Rosette Bahati was born in the Democratic Republic of the Congo, but civil war caused her and her husband and their seven children to flee their home. For a time they lived in a refugee camp in Uganda until they were eventually relocated to Salt Lake City on June 26, 2006.
From her new home, Sister Bahati watched general conference for the first time. She noticed the choir sitting in the red plush seats in front of the gold pipes of the organ. She thought, “I know my English is not good but I can try to sing.”
For nearly ten years, “this was her righteous desire, the wish of her heart,” said Amy Wylie, who serves with Sister Bahati in the Parley’s Creek (Swahili) Branch, “to sing at general conference.”
Sister Wylie and her husband serve as refugee specialists in the Salt Lake Inner City Mission and assist in the branch, which is comprised mostly of refugees from East Africa. After Christmas 2015, Sister Wylie received an email stating that their stake was being asked to participate in a special choir. With joy, Sister Wylie was able to announce, “Sister Rosette, you’ve received the answer to your prayer. You’re going to be asked to sing at the General Women’s Session.”
“I was so happy,” Sister Bahati said.
Twice a year, stakes within access of Salt Lake City are chosen to organize a choir to perform in select sessions of general conference. On March 26, Sister Bahati will be one of about 350 sisters from seven stakes within Salt Lake City who will provide the music for the General Women’s Session. And, like Sister Bahati, most of the choir members originate from different countries — from Thailand to Mexico to Tanzania to Polynesia.
Dimitrina Bauman, a refugee from Bulgaria, recently carpooled to a choir practice with four sisters from her ward — one from South Africa, one from Brazil and a woman and her daughter from Tonga. At the same rehearsal, Wendy Casperson, who serves as a service missionary in their ward and whose ancestors have lived in Utah for generations, chatted with sisters from Thailand.
“When you are sisters in the gospel, it becomes a small world,” Sister Casperson observed. “We are all daughters of God, no matter where we are born, and we are all of one heart and one mind when we are together.”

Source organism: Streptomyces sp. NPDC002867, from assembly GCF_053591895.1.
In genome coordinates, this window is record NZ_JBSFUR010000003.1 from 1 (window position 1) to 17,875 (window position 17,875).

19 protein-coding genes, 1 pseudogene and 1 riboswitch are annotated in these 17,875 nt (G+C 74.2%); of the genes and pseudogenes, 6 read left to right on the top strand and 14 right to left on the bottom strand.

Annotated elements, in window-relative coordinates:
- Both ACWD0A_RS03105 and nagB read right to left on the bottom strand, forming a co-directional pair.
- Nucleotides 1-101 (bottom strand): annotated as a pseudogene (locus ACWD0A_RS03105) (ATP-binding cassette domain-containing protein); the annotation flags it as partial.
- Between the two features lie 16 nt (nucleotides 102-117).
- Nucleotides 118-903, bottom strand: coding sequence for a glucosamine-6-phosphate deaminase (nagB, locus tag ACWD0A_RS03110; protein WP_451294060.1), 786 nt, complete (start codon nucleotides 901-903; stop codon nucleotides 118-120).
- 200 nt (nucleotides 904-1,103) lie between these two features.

“I just love it,” Sister Bauman said of the choir. “I forget I’m from a different place. It’s been amazing coming together with so many sisters from other places.”
This year’s General Women’s Session choir is a microcosm of the worldwide Church. Since 1830, the Church has grown from six members in Fayette, New York, to 15 million members found in countries across the globe. There are now more members outside the United States than inside and the Church publishes materials in 188 languages.
With women from 52 countries speaking 20 languages, the choir has provided not only the unique opportunity to unify many diverse voices but also has presented some unique challenges. “For a lot of the sisters, English is not their first language,” Lillian Severinsen explained. “Some don’t speak it at all.”
As the choir director, Sister Severinsen has been trying to teach roughly 350 sisters ages 8 to 88, many with little to no musical training, to memorize three songs — in English.
“It’s hard,” admitted Sister Bahati. In her branch, where she serves as Relief Society president, they have a few sisters who recently arrived from Africa. “They cannot speak English. We take a pencil and just point, word for word, to teach them and to show them. We try to help them practice on their own.”
During their first rehearsal together, Sister Severinsen recalled, “I was so gung-ho by the time I actually got up to rehearse and interact with the choir. Several people had to come up to the stand and put their arms around me and say, ‘Sister Severinsen, please speak slowly. People are translating.’ ”
Since then, Sister Severinsen has tried to simplify her approach. “I have to say things slowly, repeat them three times, try singing, then say the exact same instructions again.”